Burton Malkiel: I do not think the premium in the A-share market over the H-share market is justified. It violates “the law of one price.” There is no reason to think that China Life should sell for double the price in Shanghai than it does in Hong Kong. The only reason for this is that Chinese citizens cannot exchange their Yuan for Hong Kong dollars and buy China Life in the Hong Kong market. Moreover, currency restrictions prevent an arbitrage between the two markets.
Is there any correlation between the Olympics and Chinese stocks?
Johnny Zhang, UK
Burton Malkiel: I think there could be a correlation between the Olympics and the Chinese stock markets. I do not make short term predictions about any stock market, but I do believe, as we get closer to August 2008, there will be increasing publicity about the Olympics and possibly considerably more international interest in China and in Chinese stocks.
Do you think it would better to own a few Chinese ADS/ADRs traded on the NYSE for two to three years, or buying the China-focused ETFs for the same period?
Angelo Park, Chicago
Burton Malkiel: I believe that the Hong Kong market and the market for Chinese stocks in New York are reasonably efficient. I do not find that managed funds investing in H and N shares do better than some of the indexed ETFs. I therefore favor low cost ETFs that give investors a Chinese exposure. Such ETFs include: FXI, an index fund that tracks the FTSE/Xinhua large-capitalization index; GXC, an ETF of H and N shares; TAO, an ETF of Chinese property development companies; and HAO, an ETF of Chinese small capitalization companies. It is also the case that recently some closed in China funds have been selling at substantial discounts. If a fund such as the Templeton Dragon Fund is selling at a 20 percent discount, this would be a useful way of accessing a portfolio of H-shares. I would not, however, buy the ETF CAF, even though it does trade at a substantial discount. This ETF invests in A-shares, which I believe are overvalued relative to H-shares.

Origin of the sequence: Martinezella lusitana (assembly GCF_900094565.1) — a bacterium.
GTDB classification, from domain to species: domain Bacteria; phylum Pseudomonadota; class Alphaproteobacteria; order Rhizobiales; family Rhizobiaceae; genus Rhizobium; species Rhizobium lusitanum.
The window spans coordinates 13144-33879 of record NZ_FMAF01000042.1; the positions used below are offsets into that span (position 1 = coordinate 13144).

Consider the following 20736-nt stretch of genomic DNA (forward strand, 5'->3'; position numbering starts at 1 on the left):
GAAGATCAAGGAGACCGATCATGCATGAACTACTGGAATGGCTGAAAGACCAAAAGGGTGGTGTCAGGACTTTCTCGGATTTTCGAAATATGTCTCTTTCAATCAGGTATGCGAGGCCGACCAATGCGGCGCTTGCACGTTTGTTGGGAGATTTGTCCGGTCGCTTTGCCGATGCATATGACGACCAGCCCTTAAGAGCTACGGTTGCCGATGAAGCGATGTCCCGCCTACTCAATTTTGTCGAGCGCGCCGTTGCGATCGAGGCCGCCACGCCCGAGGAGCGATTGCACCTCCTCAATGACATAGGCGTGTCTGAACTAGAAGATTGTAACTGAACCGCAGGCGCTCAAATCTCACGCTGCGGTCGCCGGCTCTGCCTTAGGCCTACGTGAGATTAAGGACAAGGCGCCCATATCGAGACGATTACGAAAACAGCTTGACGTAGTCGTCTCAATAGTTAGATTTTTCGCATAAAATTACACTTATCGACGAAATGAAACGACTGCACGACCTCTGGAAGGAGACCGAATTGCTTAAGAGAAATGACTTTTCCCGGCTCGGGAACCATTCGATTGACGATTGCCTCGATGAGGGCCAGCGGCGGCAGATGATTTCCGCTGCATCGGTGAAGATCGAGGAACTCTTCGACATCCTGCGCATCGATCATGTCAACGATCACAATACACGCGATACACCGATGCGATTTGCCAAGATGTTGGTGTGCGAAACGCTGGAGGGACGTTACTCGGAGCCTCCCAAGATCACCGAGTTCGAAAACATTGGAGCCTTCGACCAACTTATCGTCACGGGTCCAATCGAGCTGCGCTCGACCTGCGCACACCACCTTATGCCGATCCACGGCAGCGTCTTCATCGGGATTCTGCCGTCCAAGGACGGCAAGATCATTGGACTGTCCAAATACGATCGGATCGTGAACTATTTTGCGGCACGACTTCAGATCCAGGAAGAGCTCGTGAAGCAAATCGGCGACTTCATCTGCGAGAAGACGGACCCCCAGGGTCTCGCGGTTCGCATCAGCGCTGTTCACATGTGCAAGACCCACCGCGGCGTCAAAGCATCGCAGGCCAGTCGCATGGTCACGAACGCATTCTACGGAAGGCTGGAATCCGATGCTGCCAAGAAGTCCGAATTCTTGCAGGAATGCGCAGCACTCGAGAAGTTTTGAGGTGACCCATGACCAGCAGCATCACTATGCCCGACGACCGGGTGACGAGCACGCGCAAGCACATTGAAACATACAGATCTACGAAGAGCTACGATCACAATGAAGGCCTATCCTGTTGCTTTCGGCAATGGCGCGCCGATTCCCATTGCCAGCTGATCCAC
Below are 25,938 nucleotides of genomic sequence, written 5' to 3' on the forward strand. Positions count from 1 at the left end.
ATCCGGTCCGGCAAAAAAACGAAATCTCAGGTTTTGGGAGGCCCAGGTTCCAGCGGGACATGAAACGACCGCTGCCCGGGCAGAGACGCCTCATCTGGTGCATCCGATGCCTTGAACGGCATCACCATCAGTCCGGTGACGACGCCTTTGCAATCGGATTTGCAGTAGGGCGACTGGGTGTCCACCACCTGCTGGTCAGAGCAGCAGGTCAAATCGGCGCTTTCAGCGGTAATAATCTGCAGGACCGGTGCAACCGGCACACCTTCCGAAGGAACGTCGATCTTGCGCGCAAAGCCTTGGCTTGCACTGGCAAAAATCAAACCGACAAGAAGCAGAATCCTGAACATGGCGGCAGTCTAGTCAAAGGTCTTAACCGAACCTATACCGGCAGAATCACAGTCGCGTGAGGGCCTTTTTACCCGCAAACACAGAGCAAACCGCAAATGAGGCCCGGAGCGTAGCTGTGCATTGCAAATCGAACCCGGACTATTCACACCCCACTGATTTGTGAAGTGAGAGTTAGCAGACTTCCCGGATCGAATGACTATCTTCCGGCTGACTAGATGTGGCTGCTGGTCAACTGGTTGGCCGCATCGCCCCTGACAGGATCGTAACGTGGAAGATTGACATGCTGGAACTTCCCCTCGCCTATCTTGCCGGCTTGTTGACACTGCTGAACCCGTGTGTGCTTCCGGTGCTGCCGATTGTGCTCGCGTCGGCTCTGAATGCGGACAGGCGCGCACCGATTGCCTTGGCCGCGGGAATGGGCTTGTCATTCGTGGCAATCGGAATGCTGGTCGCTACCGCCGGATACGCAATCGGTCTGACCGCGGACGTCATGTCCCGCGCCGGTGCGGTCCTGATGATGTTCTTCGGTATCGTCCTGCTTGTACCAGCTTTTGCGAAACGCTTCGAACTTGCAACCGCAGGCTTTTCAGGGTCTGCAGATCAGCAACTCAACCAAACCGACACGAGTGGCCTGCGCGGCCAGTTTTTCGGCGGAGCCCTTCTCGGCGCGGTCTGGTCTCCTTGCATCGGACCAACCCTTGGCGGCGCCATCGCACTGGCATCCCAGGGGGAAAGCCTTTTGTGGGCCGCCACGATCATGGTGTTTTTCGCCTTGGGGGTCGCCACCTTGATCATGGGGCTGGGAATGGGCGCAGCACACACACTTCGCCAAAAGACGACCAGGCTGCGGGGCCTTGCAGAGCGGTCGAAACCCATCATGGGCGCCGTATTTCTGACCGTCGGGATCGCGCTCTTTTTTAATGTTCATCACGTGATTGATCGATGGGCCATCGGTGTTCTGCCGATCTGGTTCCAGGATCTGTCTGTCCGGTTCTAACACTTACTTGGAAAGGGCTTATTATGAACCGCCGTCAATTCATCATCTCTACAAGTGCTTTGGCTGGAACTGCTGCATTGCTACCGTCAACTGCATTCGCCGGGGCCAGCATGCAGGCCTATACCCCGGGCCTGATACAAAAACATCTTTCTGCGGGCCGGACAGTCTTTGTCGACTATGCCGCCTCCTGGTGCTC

I invested £5000 in November in a unit trust which has now lost £1300. This was previously the best performing China fund sold in the UK. Should I sell or hold?
J Philpott, Dymchurch, Kent, UK
Burton Malkiel: Because of the enormous volatility of Chinese stocks, I do not recommend that any investment be made at a single time. If one had £5000 to invest, I would much prefer to put £1000 into the market every one or two months, rather than investing it all at once. Investing it all at once runs the risk of putting one’s investment into the market at a peak in market prices. I also believe that investors in Chinese stocks should plan on a very long holding period. Over the next five to ten years, I believe even an investment made in November 2007 will prove to be profitable.
I have seen numerous articles on Bloomberg about maids in Shanghai giving up their day-jobs to trade stocks. Is this not the surest sell signal there is?
Steven Dutaut, London
Burton Malkiel: There is no question that the A-share market in Shanghai and Shenzheng is extraordinarily speculative and inefficient. This is why I do not recommend a purchase of Chinese A-shares.
Significant numbers of companies traded on London’s Alternative Investment Market claim to have significant exposure to China, especially the growth of private, entrepreneurial companies rather than giant industrial concerns subject to constant state meddling. How viable do you think these companies are as a way of investing in China? Are they truly China proxies, or do they just move in lock-step with other UK small-caps (and right now, that’s down)?
Jonathan Eley, UK
Burton Malkiel: As indicated above, I do believe that an indirect strategy of purchasing non-Chinese companies that benefit from China’s growth is a useful low risk strategy for investors. These companies could be small entrepreneurial companies or even large international firms such as General Electric, LVMH, and BHP Billiton. It is also the case that there are a number of private smaller entrepreneurial Chinese companies, where government ownership tends to be low or non-existent. As indicated above, these kinds of companies can be accessed through the HAO exchange traded fund. Recently, all markets have been under stress and have tended to move together. In the long-run however, I believe investors will be rewarded by having some direct and indirect exposure to the growth of China.